Africa and the Post-Apartheid Era
|Apartheid's gone -
long live apartheid.
National Congress and all their comrades fought for years to rid this
country of an evil system, a system put in place by H.F. Verwoerd and our
subsequent leaders. That was until P.W. Botha's "Rubicon" speech.
The election went well, though this did not stop the "brain-drain" that started six months before.
Now we have our second president. Mandela did a good job of pacifying white citizens. And it seemed that the months spent on draughting and approving the new constitution, whites were fairly safe in this new situation. More and more black faces started appearing on television, so did people in high places in government. The white South Africans that rallied the black cause in the past were all sitting pretty in good government positions. Out of the woodwork came crawling hundreds of educated blacks (so much for the oppressive white regime) all cashing in on the new South Africa.
With the ANC's second term in office, things don't look so good no more. More and more whites in this country start to realise (only now) that talk is talk but the walk is something totally different.
Government departments are
occupied by more and more black employees. The few whites left are forced
to retire at fifty and their posts will be filled by blacks. Black empowerment
became such a big issue that government will not do business with private
concerns unless they have a social upliftment program or they have black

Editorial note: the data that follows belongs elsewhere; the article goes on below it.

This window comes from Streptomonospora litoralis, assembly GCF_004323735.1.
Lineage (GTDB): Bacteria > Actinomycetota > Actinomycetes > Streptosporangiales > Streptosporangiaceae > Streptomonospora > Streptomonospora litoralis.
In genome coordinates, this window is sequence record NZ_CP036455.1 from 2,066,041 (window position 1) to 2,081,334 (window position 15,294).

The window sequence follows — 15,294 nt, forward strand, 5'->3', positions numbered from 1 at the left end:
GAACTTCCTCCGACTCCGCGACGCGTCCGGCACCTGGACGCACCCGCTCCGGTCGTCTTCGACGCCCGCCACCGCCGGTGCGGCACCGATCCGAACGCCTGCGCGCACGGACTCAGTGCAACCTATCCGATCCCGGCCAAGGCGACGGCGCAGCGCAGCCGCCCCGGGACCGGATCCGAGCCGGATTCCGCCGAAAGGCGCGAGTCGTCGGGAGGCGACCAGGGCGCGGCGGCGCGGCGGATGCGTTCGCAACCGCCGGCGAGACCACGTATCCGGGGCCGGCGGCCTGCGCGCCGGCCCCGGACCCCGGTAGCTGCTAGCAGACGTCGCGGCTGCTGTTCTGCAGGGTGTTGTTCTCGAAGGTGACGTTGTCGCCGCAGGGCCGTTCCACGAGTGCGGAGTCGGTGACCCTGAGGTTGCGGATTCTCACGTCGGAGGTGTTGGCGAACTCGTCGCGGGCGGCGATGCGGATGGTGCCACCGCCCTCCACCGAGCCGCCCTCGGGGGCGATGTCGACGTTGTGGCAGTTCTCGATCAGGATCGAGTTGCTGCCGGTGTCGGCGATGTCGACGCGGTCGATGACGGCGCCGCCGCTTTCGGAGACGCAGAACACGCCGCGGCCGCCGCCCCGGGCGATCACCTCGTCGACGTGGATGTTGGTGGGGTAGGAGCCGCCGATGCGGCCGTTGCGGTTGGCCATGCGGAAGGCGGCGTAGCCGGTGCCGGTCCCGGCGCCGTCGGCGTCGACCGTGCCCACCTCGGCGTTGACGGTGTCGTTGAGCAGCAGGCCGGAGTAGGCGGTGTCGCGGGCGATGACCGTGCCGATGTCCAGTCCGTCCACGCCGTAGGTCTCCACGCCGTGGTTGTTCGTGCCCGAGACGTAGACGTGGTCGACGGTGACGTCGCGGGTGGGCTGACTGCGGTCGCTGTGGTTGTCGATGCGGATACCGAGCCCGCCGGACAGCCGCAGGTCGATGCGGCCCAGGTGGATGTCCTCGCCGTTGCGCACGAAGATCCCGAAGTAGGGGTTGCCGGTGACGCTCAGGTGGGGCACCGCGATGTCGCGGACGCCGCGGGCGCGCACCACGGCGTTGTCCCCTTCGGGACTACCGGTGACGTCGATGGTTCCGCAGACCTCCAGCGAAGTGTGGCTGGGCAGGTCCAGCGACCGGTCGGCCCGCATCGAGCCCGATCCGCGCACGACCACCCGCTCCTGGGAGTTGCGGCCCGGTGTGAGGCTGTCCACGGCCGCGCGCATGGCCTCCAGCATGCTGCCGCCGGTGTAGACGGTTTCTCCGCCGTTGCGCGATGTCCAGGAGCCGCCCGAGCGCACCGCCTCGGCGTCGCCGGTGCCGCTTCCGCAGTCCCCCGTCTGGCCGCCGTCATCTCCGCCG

directors. Mechanisation is out - job creation is in.
Practically overnight the blacks were promoted to being the upper echelon of South Africa. This was obviously quite a shock to the mostly conservative white. Questions being asked were ignored and the black tidal wave was with us.
In our constitution women's rights are properly addressed. Addressed to such an extent that a white woman with the right qualifications cannot lay claim to a position if a black woman (with no qualifications) applied for the same position. Companies could hire, but not fire. Delloitte & Touche realised years ago that this would be the situation in the near future. They started employing blacks in minor positions in order to groom them for the new South Africa. It cost them a bundle and it didn't work.
If you're white and a male, you stand no chance. It's as simple as that. Highly qualified people are out of a job, replaced by bungling, incompetent and under-qualified blacks. The sad part is that these blacks are getting paid more with more benefits for doing nothing or as little as possible.
Young upstarts are being told to start their own businesses, only to be knocked over by high taxes and very limiting labour laws.
In the years to come the working class white will become the beggar. It is Mbeki's dream (and promise) to see South Africa as a totally black country. If any of his pre-election speeches are anything to go by, it won't be long now. White-owned farms are being occupied and once productive land, is being allocated to the "previously disadvantaged". Sport and education are being geared more and more for total black domination.
But there is a backlash. There is revolt. Schools are at the forefront with violence that we haven't seen before between black and white. All educational institutions are suffering from some sort of conflict. And mostly these incidents are instigated by blacks. Revolt against paying fees and reverse apartheid against whites. Racism to the extreme. And when these incidents take place, it takes the form of extreme violence with people getting hurt and killed. I won't even mention damage to property (any property).
It is clear that Mandela's viewpoint of forgiveness and togetherness in the new South Africa is not shared amongst the majority of blacks. It is pay-back time!
With the government behind
them there sure is no way of stopping this tidal wave.